Alone in La Moon
I ate sancocho de res,
—yuca, starchy green plantain, potato, and
a strap of brisket in a broth of cilantro
pulsed to a dark murk.
And on the side, between the shredded
salad and the turret of rice, a crescent
of fried cornmeal,
a moon-shaped arepa.
Outside, the smudge of a tropical depression
hangs over downtown Miami,
the illuminated roofs and penthouses
poking up into the low clouds
like immense tent-poles.
I want to tell the waitress
that the soup compliments the weather
but I cannot remember the word for weather,
so I say,
"con la lluvia, es perfecto,"
gesturing to the huge bowl in front of me.
"OK" she nods,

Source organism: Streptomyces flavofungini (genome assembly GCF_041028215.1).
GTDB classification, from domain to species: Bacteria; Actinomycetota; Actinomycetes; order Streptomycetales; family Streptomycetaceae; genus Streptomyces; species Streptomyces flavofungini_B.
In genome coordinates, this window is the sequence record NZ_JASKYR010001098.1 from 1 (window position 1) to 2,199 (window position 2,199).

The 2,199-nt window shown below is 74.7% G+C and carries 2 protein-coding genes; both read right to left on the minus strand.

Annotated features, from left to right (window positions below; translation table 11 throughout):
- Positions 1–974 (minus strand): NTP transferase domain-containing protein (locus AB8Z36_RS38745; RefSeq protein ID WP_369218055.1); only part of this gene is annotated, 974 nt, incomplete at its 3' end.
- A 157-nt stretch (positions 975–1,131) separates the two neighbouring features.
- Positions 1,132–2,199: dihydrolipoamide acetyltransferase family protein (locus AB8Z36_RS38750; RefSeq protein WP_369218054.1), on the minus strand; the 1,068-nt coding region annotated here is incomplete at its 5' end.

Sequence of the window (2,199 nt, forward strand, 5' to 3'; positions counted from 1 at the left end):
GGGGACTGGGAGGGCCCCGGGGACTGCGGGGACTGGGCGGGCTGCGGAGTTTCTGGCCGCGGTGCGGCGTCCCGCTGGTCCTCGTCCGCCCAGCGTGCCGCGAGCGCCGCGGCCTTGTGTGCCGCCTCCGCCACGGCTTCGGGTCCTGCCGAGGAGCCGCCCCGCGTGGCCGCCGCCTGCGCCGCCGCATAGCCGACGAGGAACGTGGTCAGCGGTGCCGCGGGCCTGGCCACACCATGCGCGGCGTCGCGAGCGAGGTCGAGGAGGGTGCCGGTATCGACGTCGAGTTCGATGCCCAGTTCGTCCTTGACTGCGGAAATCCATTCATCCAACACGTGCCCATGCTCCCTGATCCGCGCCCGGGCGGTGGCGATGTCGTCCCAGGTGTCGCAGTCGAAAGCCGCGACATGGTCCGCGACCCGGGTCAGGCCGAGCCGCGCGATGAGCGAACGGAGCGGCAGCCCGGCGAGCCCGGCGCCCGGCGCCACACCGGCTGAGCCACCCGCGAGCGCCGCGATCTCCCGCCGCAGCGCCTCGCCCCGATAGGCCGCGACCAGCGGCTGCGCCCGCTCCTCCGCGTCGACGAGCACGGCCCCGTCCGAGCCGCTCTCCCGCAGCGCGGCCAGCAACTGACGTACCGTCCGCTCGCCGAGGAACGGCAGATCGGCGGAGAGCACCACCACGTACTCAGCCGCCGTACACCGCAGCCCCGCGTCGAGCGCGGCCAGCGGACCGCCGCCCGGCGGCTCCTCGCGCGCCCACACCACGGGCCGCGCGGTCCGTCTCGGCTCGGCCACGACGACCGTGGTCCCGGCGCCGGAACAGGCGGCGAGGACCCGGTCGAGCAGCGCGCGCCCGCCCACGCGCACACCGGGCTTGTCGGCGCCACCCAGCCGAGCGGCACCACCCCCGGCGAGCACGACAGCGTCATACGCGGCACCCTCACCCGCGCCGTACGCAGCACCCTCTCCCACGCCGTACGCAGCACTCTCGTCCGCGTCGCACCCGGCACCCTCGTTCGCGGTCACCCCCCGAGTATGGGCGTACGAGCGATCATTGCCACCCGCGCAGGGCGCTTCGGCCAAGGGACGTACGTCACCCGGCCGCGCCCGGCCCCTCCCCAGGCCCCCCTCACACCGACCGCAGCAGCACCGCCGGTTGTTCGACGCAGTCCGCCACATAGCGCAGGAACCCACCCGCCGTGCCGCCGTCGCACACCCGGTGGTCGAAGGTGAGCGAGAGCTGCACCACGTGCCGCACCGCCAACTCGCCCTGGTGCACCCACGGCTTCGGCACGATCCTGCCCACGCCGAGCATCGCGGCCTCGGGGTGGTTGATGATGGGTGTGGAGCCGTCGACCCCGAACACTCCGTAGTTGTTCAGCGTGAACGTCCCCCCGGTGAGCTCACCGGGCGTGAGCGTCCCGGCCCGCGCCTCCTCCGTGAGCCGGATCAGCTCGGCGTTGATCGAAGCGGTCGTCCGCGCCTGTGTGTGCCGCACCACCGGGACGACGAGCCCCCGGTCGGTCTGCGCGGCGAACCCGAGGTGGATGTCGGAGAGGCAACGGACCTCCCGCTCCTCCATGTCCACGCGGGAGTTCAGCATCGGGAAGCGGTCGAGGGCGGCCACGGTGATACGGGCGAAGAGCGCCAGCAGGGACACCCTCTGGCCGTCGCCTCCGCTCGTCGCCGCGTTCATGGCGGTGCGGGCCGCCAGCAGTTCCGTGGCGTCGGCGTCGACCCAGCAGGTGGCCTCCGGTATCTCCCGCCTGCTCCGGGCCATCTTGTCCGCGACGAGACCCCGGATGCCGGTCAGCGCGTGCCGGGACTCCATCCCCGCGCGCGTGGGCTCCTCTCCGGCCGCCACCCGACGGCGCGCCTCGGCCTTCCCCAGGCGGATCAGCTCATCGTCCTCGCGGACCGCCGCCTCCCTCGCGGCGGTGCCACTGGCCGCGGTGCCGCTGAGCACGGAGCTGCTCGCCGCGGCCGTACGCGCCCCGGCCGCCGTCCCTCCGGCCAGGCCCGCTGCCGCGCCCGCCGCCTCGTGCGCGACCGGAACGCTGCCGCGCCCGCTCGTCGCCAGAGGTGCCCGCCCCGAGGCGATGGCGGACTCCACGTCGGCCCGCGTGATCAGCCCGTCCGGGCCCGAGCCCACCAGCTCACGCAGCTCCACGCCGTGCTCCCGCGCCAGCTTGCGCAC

and walks away
to check on the one other man eating alone
in the next room.
From the sky right now,
Miami must look like this soup—
the glowing dome of a potato
poking up through the greasy fog,
the moon, half-eaten on a distant platter.
I trawl with my spoon,
whittle slivers of yuca and beef.
They have deep-fried the moon for me tonight,
draped rooftops in fog,
and set them on my tiny wooden table.
They must know how we love
to build things that reach into the clouds,
and how we love even more
to reach down into them.